President Clinton's call for Medicare to cover prescription drugs has provoked a four-way tug of war on Capitol Hill, with healthcare interest groups battling over how to fund coverage and lawmakers fighting for political advantage.
Although Congress has taken virtually no action on the issue, Congress and the White House are busy drafting legislation and working behind the scenes to develop campaign strategies that use the prescription drug benefit as an issue.
"As of now, we are headed for a collision course of the political parties on this issue," said Sen. Ron Wyden (D-Ore.), who, with Sen. Olympia Snowe (R-Maine), last week unveiled a bipartisan plan to cover prescription drugs. "I think there's a choice for the political parties: You can have a fight on an issue or you can do something constructive," Wyden said.
Senior groups, meanwhile, want to make sure that funding is available for an expansion of the Medicare benefit package. But they may be fighting over the same surplus federal dollars that providers want Congress to use to boost payments that were cut under the Balanced Budget Act of 1997.
Hospitals contend that the law will trim nearly $71.2 billion, or 10.5%, from hospital payments over five years when compared with previous payment formulas, or one-third more than the law was projected to cut at the time.
Both seniors and provider groups said they believe the federal surplus, now projected to be more than $111 billion in federal fiscal 1999, is large enough to fund both the prescription drug benefit and the changes to payment policies.
But hospitals, for one, are making clear where they think the money should go should Congress have to choose.
"We think that we have contributed so much to how they (achieved) a surplus that it only is fair that they first pay adequately for the benefits that already exist," said Richard Pollack, executive vice president and director of government and public affairs for the American Hospital Association.
Robert Reischauer, a former director of the Congressional Budget Office who now is a senior fellow at the Brookings Institution in Washington, said that despite the likely popularity of a prescription drug benefit, providers still could prevail.
"It could be that the effort to provide some targeted relief to some providers will come front and center and detract from the prescription drug benefit," Reischauer said.
But senior groups argue that adding prescription drugs to the Medicare benefit package is important to Medicare's future.
Without it, beneficiaries will have a harder time obtaining ever-more-costly pharmaceuticals, which also are taking on a greater role in controlling and preventing diseases caused by aging, the senior groups said.
The first salvo on the issue was fired earlier this year, when Clinton, in his State of the Union address, called for Medicare coverage of prescription drugs.
Recently disclosed documents outlining Clinton's drug-coverage plan-due out almost any day now-said Medicare will rely on pharmacy benefit managers to control costs and utilization. Those documents cite numerous studies that argue that the increase in Medicare drug expenditures could be offset by reductions in hospital and nursing home costs.
But John Rother, legislative director for the American Association of Retired Persons, said, "They're not going to make that argument."
At a recent Senate Finance Committee hearing, HCFA Deputy Administrator Mike Hash acknowledged that some prescription drugs actually increase overall healthcare costs; others decrease costs.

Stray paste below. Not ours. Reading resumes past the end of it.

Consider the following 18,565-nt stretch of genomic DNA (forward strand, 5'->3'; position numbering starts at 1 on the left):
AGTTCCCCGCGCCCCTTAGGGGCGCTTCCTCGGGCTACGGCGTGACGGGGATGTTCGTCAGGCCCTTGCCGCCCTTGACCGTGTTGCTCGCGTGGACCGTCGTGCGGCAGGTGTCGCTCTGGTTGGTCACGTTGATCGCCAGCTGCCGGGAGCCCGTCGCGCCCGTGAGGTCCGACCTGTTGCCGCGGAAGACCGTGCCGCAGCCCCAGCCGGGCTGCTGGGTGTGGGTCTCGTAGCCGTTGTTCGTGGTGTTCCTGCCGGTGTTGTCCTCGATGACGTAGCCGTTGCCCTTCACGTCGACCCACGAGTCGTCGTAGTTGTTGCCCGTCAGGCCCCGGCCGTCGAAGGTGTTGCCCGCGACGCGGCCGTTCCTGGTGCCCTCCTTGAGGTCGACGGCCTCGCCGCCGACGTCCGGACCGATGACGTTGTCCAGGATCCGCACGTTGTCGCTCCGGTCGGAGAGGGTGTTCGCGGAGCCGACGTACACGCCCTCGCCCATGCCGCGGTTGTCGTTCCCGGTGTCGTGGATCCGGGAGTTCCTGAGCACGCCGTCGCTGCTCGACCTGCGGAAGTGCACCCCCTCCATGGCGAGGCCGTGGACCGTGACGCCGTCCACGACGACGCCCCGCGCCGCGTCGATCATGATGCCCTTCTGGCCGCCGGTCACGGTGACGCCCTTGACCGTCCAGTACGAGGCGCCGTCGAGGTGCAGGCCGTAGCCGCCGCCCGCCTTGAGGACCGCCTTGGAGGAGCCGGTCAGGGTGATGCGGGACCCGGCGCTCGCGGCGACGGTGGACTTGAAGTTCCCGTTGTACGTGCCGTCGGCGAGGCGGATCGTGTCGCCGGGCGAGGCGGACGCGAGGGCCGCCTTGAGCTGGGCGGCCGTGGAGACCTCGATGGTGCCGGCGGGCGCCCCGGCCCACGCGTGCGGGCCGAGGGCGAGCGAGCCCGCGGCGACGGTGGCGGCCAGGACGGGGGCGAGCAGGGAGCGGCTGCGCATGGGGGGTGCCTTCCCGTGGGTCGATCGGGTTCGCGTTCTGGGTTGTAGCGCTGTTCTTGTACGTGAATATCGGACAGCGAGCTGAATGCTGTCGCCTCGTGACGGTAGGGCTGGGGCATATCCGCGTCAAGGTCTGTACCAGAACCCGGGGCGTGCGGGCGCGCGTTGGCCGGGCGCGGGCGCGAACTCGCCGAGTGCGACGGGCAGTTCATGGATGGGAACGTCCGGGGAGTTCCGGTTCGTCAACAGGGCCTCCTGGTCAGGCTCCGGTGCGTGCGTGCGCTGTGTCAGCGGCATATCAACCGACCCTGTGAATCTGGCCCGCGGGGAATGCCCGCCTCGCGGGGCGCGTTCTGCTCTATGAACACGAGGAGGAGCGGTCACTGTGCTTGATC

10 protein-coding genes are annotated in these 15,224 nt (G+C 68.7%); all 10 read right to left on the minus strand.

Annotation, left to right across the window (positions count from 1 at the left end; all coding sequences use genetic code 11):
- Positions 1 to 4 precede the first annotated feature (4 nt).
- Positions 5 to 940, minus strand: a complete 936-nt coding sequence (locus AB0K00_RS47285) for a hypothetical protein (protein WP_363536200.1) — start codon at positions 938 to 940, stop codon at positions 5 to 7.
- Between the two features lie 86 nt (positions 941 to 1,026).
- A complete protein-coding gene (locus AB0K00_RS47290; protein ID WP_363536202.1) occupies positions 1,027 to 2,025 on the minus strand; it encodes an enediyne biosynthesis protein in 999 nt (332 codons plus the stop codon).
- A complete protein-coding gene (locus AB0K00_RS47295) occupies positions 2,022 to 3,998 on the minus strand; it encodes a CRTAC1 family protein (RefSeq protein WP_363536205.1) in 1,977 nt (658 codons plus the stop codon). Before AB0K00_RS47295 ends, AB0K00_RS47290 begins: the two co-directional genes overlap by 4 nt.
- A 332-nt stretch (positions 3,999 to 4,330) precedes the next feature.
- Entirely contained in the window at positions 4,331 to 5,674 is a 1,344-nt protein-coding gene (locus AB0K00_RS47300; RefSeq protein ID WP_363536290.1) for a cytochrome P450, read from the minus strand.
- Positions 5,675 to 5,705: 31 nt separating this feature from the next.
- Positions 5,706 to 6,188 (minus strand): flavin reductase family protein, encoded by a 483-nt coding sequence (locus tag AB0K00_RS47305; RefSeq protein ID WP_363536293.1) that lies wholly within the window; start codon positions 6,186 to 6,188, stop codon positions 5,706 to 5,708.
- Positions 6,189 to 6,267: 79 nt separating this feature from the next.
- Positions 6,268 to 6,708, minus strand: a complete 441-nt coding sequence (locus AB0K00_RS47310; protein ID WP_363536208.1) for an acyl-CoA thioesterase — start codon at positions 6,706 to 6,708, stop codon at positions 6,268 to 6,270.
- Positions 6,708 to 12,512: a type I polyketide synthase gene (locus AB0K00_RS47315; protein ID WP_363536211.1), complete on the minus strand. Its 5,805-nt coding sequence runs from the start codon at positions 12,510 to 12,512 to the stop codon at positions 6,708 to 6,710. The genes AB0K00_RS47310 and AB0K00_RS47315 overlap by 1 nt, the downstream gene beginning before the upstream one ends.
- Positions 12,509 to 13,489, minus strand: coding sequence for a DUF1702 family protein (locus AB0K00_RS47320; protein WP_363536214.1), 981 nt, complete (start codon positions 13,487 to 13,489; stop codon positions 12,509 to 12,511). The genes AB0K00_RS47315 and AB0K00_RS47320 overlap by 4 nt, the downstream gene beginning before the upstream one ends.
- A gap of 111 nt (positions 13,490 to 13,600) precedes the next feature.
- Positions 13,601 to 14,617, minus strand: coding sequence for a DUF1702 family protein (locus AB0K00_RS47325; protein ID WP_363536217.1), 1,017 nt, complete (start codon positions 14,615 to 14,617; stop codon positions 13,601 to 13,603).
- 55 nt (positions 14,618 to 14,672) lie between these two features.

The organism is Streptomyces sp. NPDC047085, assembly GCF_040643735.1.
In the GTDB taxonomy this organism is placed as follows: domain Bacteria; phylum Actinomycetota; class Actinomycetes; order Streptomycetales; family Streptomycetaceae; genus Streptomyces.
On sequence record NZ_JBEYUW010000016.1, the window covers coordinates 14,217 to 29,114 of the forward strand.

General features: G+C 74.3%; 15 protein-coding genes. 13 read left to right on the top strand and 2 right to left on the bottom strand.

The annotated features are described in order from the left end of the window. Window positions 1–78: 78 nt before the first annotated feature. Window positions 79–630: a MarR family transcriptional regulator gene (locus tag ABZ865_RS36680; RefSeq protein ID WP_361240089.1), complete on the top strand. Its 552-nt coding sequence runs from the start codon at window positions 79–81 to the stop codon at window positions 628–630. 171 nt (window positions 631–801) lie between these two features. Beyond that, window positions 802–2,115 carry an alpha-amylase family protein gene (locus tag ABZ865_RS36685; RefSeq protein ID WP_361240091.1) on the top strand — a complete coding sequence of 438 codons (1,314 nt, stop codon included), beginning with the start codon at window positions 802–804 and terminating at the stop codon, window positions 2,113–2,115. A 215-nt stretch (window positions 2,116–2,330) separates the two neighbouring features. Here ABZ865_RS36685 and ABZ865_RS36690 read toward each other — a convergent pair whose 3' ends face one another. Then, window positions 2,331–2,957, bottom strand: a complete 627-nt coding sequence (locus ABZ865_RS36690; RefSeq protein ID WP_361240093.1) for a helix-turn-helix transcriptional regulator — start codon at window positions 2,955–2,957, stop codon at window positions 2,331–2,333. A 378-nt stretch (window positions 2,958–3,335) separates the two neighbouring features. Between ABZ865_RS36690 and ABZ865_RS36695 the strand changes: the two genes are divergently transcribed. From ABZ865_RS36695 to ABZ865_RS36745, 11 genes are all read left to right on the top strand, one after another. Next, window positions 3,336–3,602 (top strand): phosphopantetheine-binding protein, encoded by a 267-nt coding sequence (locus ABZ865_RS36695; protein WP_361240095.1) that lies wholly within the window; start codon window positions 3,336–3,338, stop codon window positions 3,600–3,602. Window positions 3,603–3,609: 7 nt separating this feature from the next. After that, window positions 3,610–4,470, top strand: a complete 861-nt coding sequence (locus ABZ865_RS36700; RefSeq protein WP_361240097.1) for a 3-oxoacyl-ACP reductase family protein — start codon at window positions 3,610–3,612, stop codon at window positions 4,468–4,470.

"What the net of that is we don't know yet," Hash said.
At the same time that Clinton began pushing his plan, the National Bipartisan Commission on the Future of Medicare developed a long-term reform strategy that proposed Medicare coverage for prescription drugs for Medicare-eligible individuals with incomes of up to $10,568, or 135% of the poverty level.
That benefit came within a larger reform plan that envisioned more seniors enrolling in private-sector health plans, with premiums paid mostly by Medicare.
The commission's co-chairman, Sen. John Breaux (D-La.), now is preparing a long-term Medicare reform bill that aims to cover prescription drug costs for seniors earning more than 135% of the poverty level.
Jockeying continued in the budget blueprint Congress passed in April, which reserved the surplus for Medicare-including a potential prescription drug benefit-and Social Security reform.
But despite the early skirmishes, the effort may not amount to more than raising an issue for the 2000 election.
Democrats are trying to retain the White House as Clinton's second term ends and to regain the House of Representatives, which Republicans have held since 1994.
With Republicans holding only a slim five-vote majority, Democrats are going to try to push hard on such issues as healthcare, where they tend to have an advantage over the GOP among voters. Offering seniors a prescription drug benefit is likely to be very popular.
"I think a lot of Democrats will run on the necessity of providing a prescription drug benefit," Reischauer said. "It will put a lot of Republicans in a very tough position."
It also may eclipse managed-care reform, which has been the centerpiece of Democrats' healthcare agenda for at least two years. "You'll turn out more voters on prescription drugs than over managed care," said Mary Nell Lehnhard, senior vice president of policy and representation for the Blue Cross and Blue Shield Association.
But a Democratic push may also force action from the Republican leadership, which will fight to preserve its majority.
"The question that I've been asking is, are the Democrats going to push this so hard that the Republicans have to respond?" said Howard Bedlin, vice president for public policy and advocacy at the National Council on the Aging. "That will probably happen next year."